Hundreds attend funeral of Seward shooting victimsby Rupa Shenoy, Minnesota Public Radio
Burnsville, Minn. — Nearly 1,000 people gathered Friday afternoon to mourn three men killed at a Minneapolis corner market earlier this week. The shooting deaths of the men, all East African immigrants, has shaken the Twin Cities' East African community and the Seward neighborhood, where the incident occurred.
Rows of mourners sat shoulder to shoulder on the floor of the Burnsville Mosque Friday afternoon, praying for the souls of the three men they'd lost.
Coffins draped with red and blue cloths, patterned with Arabic lettering, stood in one corner of the large hall.
Nearby, speakers at a podium told mourners that the three men -- Anwar Mohamed, Mohamed Warfa, and Osman Elmi -- were returning home.
Warfa and Elmi were cousins. Elmi worked at Seward Market and Halal Meats at E. Franklin and 25th Aves. Warfa visited him on Wednesday evening with a hot cup of Somali tea. They, Anwar Mohamed, and several others were in the market just before 8 p.m. that night when two men with guns entered.
Police responded to the corner store and found the men shot to death. Police at first said it was a suspected robbery, but authorities now say they cannot confirm the motive of the shooting or say whether a robbery took place.
Speakers at the funeral urged the Somali community to raise its children the Islamic way -- so they'd grow to be good people who wouldn't hurt themselves or others.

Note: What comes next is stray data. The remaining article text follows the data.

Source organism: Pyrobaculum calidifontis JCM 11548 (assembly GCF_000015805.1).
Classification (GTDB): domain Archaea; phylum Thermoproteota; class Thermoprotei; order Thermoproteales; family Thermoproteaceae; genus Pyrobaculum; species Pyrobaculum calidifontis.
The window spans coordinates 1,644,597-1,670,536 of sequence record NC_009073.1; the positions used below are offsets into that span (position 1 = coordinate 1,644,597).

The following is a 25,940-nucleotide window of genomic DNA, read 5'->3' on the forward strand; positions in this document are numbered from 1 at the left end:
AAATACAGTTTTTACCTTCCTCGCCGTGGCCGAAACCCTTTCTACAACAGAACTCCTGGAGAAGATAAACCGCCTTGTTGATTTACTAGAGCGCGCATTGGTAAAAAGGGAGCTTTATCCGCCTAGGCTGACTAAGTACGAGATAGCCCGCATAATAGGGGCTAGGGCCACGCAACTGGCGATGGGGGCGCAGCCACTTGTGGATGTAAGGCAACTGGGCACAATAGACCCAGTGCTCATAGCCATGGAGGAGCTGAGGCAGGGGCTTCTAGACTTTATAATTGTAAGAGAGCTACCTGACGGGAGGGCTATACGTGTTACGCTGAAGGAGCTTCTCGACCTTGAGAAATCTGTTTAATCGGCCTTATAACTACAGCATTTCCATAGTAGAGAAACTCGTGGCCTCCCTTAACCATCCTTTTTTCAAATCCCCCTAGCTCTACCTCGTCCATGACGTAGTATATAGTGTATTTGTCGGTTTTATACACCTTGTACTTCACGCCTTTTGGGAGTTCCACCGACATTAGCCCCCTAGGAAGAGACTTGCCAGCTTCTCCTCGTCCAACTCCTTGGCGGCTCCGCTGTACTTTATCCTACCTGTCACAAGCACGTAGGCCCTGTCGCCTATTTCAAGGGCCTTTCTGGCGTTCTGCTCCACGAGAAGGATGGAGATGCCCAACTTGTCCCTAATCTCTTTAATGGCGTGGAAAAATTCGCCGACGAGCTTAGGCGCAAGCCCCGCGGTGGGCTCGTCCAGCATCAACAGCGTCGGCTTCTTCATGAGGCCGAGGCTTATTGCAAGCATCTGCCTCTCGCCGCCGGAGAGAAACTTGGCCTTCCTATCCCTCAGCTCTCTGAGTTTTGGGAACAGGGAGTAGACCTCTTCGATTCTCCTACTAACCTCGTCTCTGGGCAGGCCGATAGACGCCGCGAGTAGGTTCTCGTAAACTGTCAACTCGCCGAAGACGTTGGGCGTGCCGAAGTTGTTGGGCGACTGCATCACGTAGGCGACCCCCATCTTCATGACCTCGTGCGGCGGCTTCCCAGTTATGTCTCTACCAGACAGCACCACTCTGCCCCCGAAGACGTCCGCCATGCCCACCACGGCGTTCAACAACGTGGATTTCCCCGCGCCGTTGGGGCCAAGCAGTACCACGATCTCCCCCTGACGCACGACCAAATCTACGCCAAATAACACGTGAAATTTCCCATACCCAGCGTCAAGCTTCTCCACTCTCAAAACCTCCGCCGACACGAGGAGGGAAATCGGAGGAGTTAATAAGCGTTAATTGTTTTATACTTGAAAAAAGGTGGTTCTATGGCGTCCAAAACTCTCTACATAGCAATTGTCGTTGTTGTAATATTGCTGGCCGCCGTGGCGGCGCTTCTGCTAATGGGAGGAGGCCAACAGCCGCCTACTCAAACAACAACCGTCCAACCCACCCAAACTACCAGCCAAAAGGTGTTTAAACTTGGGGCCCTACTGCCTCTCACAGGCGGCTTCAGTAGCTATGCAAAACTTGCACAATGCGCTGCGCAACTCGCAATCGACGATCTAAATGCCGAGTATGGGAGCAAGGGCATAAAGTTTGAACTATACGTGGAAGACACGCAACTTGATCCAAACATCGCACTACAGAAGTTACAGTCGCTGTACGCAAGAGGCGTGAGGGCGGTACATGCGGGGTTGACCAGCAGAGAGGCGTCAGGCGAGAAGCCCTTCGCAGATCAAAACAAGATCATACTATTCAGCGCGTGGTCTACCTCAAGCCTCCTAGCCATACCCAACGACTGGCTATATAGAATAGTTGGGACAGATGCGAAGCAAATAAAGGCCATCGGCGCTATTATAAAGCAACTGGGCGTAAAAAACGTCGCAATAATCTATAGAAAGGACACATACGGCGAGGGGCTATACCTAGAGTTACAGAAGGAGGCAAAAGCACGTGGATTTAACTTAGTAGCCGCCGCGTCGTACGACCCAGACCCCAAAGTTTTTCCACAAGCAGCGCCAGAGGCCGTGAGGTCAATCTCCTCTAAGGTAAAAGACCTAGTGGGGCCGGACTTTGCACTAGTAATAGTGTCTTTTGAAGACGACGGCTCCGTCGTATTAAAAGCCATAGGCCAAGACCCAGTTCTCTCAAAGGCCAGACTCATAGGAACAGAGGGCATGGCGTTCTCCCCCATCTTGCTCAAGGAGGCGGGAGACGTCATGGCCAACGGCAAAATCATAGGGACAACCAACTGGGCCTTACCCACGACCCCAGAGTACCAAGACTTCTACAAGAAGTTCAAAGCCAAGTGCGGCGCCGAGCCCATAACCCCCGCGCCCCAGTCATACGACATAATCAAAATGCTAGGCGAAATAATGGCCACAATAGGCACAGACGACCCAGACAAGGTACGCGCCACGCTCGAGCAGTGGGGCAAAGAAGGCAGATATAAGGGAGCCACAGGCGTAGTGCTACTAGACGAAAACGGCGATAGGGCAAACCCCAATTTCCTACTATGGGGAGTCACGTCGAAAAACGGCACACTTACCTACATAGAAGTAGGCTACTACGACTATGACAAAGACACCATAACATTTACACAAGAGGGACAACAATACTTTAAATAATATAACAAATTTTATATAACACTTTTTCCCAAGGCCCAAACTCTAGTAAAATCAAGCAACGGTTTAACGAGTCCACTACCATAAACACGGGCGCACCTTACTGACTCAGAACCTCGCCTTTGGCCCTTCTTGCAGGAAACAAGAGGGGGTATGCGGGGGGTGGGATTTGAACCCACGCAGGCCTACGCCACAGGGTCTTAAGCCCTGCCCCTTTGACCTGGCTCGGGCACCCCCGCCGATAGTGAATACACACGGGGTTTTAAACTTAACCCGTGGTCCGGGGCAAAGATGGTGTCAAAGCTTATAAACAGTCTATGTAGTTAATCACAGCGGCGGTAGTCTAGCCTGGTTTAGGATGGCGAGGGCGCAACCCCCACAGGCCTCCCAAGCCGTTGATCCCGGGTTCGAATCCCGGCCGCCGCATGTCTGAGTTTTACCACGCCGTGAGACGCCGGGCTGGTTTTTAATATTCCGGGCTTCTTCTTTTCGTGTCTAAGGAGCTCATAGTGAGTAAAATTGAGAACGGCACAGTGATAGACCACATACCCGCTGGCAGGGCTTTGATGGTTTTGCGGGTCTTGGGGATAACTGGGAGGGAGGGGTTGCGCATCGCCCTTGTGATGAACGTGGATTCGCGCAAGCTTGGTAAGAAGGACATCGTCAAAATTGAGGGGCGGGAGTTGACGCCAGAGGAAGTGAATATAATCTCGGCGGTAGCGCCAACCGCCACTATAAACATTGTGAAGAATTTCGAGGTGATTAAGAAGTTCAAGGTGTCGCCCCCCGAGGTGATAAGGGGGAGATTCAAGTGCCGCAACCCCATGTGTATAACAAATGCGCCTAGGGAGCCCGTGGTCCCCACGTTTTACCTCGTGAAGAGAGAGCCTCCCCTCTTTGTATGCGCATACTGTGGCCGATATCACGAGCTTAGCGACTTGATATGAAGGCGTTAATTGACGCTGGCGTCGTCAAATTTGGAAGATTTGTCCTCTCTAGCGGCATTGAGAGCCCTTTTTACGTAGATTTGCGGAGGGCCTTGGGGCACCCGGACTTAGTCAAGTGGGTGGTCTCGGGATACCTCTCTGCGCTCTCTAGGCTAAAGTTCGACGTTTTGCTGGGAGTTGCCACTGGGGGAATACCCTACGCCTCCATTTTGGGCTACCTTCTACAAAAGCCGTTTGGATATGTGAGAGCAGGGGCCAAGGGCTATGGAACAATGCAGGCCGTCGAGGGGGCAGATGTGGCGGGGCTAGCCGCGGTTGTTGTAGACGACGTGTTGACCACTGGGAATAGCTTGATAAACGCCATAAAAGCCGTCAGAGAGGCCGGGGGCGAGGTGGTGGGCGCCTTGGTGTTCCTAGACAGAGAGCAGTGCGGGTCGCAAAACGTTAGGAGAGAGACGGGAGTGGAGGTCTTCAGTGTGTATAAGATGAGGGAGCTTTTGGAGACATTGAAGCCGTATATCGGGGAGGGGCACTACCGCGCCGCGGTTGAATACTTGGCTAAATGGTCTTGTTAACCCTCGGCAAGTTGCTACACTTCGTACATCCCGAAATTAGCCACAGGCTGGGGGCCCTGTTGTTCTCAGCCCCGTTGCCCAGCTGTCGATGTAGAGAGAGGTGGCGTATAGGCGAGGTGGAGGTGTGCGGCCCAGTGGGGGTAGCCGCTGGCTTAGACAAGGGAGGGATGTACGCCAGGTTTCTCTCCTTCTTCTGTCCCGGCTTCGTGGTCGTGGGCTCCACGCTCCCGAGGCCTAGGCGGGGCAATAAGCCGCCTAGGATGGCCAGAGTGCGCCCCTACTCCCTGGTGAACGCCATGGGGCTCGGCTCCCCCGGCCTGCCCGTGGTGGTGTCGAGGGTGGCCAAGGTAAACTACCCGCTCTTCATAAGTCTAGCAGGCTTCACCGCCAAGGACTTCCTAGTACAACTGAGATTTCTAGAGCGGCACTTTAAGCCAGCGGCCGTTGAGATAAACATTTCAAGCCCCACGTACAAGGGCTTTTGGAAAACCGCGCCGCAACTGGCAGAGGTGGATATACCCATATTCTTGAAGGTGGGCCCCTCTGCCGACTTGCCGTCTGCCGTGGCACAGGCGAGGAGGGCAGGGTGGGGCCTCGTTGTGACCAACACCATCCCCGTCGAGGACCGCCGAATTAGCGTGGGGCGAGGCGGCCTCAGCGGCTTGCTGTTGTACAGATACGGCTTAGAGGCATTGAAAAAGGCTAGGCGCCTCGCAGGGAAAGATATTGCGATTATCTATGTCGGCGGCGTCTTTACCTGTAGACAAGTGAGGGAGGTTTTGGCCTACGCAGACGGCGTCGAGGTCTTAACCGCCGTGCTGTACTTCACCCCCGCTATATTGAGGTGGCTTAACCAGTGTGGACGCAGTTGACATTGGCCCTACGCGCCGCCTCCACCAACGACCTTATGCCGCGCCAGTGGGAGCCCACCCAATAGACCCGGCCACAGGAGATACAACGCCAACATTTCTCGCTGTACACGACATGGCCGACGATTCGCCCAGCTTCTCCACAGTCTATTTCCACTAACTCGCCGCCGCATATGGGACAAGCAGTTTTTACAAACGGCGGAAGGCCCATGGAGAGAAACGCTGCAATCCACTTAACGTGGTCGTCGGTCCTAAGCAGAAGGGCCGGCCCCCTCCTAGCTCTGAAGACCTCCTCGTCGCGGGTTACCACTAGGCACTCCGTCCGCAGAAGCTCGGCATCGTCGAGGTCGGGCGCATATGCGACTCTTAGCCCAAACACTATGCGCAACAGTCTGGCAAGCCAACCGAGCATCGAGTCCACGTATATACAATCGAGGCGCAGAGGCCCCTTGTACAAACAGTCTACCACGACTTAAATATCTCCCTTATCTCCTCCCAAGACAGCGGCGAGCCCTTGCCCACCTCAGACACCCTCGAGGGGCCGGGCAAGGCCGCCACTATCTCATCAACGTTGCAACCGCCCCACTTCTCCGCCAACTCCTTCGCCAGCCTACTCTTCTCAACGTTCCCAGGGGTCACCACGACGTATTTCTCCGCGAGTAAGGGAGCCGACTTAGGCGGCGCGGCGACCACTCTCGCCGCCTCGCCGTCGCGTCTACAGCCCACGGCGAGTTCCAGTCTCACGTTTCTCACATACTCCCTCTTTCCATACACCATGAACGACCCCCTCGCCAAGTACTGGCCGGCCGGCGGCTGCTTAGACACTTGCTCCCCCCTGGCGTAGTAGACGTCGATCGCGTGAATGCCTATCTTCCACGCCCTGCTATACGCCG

Groups of men rolled the caskets out to white hearses waiting outside in the cold. A funeral procession made up of hundreds of cars traveled one block to an Islamic cemetery called the Garden of Peace.
Men took turns using shovels to throw dirt onto the caskets. When they were covered, they stood quietly alongside for a moment before leaving.
Abdi Mohamad is a first cousin of Osman Elmi and Mohamed Warfa. He said Elmi, who was 28, had become a naturalized American citizen in November. Warfa, who was 30, leaves behind four children.
Mohamad said both men had fled civil war in Somalia.
"It's obviously not an easy thing when you're coming from a civil war, and the same thing repeats itself," said Mohamed. "While we were getting ready to bury them, the wife of Mohamed Wurfa fainted. She's currently in the hospital in Burnsville. We're obviously in a lot of pain and grief."
Police say video cameras captured the suspects on tape, and Mohamed questioned why the images haven't been released.
"The rumor has it the killers were Somalis. The way things work in the Somali community is that we could identify them," said Mohamed. "There are some clear pictures. We hope the police will release that. If these killers were indeed Somalis, we hope the release of the pictures will help before they leave the country and go somewhere else."
Police have declined to release the photos, saying it's not in the best interests of the investigation. Police say the images are clear, and they will release them if and when they become valuable to the investigation. They declined to say whether the suspects' faces were concealed.
Sgt. William Palmer says police have received a number of tips from the public.
"We've had people calling in, and we appreciate that cooperation from the community. We're endeavoring to run down every tip that's been provided to us," said Palmer.